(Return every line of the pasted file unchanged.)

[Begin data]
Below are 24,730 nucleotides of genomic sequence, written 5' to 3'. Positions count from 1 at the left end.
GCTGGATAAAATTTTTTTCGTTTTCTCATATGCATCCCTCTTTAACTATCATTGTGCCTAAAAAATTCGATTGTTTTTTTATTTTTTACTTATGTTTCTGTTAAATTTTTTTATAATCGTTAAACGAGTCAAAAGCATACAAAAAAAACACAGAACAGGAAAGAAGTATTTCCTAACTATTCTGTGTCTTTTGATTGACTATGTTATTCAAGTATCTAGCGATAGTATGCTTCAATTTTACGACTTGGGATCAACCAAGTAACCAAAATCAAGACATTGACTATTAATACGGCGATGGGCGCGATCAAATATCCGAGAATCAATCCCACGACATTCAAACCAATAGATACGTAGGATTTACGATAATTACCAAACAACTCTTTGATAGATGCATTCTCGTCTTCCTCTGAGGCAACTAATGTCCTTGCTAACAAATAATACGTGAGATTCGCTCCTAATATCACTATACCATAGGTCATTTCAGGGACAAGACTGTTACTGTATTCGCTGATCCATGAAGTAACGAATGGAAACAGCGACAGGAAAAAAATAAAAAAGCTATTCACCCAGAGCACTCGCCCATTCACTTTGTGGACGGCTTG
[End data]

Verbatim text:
Below are 24,730 nucleotides of genomic sequence, written 5' to 3'. Positions count from 1 at the left end.
GCTGGATAAAATTTTTTTCGTTTTCTCATATGCATCCCTCTTTAACTATCATTGTGCCTAAAAAATTCGATTGTTTTTTTATTTTTTACTTATGTTTCTGTTAAATTTTTTTATAATCGTTAAACGAGTCAAAAGCATACAAAAAAAACACAGAACAGGAAAGAAGTATTTCCTAACTATTCTGTGTCTTTTGATTGACTATGTTATTCAAGTATCTAGCGATAGTATGCTTCAATTTTACGACTTGGGATCAACCAAGTAACCAAAATCAAGACATTGACTATTAATACGGCGATGGGCGCGATCAAATATCCGAGAATCAATCCCACGACATTCAAACCAATAGATACGTAGGATTTACGATAATTACCAAACAACTCTTTGATAGATGCATTCTCGTCTTCCTCTGAGGCAACTAATGTCCTTGCTAACAAATAATACGTGAGATTCGCTCCTAATATCACTATACCATAGGTCATTTCAGGGACAAGACTGTTACTGTATTCGCTGATCCATGAAGTAACGAATGGAAACAGCGACAGGAAAAAAATAAAAAAGCTATTCACCCAGAGCACTCGCCCATTCACTTTGTGGACGGCTTG